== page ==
Should you go directly for the CEO?

Rather than going straight to the CEO directly in a bigger-sized company, a more effective approach would be to go through a department leader (bucho 部長) who can serve as your internal champion and get buy-in from the remaining decision-makers. If you go straight to the CEO, they will probably just ask you to reach out to the bucho, and in some cases, they won’t be too excited about having extra work.

How do we get to the decision-maker?

When it comes to sales in Japan, there are several strategies that can be used to increase the chances of success in connecting with the decision-maker of the company and promote your product/service. John Kirch mentioned in the episode about Tech Market Entry in Japan several strategies that he used to connect with the decision-maker.

One effective approach is to take advantage of personal connections through introductions made by customers, friends, or partners. Arranging senior executive visits, which can create a sense of motivation among prospective clients to introduce their own senior executives can also be an effective approach.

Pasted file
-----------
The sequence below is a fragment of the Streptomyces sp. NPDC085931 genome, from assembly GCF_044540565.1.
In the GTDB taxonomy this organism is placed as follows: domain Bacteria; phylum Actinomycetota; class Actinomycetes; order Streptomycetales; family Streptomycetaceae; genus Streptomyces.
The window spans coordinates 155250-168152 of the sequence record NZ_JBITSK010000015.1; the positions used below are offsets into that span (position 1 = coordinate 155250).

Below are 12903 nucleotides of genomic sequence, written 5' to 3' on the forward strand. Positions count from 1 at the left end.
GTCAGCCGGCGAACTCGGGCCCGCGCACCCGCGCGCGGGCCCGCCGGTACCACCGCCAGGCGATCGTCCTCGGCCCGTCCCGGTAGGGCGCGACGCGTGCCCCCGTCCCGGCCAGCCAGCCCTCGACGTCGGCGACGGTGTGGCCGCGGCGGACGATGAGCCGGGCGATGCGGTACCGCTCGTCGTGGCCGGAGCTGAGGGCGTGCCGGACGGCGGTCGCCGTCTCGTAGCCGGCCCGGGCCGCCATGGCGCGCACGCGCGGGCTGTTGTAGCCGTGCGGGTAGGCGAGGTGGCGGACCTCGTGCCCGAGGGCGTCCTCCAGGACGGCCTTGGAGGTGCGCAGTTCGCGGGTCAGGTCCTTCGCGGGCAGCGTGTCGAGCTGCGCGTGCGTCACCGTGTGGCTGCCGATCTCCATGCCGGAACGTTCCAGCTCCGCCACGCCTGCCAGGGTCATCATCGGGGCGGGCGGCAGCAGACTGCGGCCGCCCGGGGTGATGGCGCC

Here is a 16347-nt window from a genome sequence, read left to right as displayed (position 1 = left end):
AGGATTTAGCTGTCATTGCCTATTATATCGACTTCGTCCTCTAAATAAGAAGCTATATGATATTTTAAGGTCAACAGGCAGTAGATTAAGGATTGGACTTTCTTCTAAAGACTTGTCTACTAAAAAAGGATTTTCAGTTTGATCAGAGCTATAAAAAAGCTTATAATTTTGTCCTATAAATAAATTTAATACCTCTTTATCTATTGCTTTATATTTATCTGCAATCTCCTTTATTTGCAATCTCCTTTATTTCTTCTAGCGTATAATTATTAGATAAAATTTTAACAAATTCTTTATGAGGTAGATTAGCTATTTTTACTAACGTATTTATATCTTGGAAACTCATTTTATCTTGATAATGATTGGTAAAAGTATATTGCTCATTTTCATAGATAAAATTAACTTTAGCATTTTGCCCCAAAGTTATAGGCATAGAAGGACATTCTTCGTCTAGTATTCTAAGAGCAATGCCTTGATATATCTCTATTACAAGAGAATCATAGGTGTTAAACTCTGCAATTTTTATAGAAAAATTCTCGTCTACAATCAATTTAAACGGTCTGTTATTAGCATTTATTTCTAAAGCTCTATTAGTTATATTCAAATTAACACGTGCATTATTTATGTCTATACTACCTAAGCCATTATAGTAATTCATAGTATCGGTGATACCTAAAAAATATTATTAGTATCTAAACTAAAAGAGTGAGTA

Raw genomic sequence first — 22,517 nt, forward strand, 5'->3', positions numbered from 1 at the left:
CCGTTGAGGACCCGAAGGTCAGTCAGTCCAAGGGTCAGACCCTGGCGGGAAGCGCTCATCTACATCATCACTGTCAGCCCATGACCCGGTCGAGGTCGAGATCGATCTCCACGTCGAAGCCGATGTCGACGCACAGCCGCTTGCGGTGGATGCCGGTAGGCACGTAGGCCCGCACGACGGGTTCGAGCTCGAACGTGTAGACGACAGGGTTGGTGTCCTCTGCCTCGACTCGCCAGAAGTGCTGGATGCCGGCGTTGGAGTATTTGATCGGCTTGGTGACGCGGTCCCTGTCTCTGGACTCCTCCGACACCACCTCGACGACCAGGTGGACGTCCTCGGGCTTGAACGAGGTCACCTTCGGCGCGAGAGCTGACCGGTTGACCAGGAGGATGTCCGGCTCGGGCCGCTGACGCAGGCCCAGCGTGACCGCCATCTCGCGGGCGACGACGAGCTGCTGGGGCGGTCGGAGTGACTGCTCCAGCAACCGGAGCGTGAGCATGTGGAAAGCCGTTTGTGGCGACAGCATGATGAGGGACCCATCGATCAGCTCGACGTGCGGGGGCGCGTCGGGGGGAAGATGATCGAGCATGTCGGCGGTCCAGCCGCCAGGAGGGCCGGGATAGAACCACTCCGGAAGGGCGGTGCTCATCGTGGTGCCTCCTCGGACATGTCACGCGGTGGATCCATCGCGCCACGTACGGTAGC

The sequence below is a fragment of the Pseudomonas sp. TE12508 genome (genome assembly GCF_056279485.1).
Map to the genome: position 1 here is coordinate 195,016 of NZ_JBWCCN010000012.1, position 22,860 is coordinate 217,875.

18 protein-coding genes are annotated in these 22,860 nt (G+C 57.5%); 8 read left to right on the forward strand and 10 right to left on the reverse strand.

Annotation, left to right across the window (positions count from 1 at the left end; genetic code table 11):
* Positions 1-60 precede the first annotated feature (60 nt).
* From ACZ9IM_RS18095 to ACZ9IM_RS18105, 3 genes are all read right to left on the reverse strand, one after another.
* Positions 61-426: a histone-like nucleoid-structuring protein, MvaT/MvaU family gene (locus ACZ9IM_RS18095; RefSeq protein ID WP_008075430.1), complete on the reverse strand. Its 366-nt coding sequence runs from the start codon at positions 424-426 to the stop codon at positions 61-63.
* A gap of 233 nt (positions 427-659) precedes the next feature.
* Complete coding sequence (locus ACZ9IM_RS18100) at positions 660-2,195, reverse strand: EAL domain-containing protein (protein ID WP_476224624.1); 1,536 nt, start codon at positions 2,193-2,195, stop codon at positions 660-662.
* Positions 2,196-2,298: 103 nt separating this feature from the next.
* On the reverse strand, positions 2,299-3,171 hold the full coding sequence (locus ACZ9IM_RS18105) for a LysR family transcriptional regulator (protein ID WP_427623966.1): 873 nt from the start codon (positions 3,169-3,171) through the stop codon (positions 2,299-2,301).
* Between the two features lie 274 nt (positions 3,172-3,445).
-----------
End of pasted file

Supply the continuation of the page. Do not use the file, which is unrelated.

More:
It’s also important to know the needs, priorities, and communication styles of the decision-maker’s subordinates. To know more about decision-makers in a Japanese company, read our article on Japanese Corporate Culture. With this information, a plan can be developed to effectively address their concerns. 

Participating in events such as conferences, panels, and roundtables frequented by senior-level executives can also be an effective way to create a network. By socializing with key decision-makers and demonstrating thought leadership, companies can increase their visibility and establish themselves as credible players in the market.

There are also individuals with large networks who can introduce you to companies for a fee – which is normally 5 – 10% of the deal size depending on whether it is just an introduction (5%) or an introduction with a follow-up support. If you pitch or present your service at a pitch contest (startup) or industry event, these types of people will find and talk with you.

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Sales shortcuts for Japan

Tip 1: To reduce the total sales process time and increase your likelihood of getting a new client, find a way directly to the department leader rather than going through the normal channels.

Method A: Research their name and position online and cold call them asking for that person. Most people ask for the department name in general and that rarely ever works.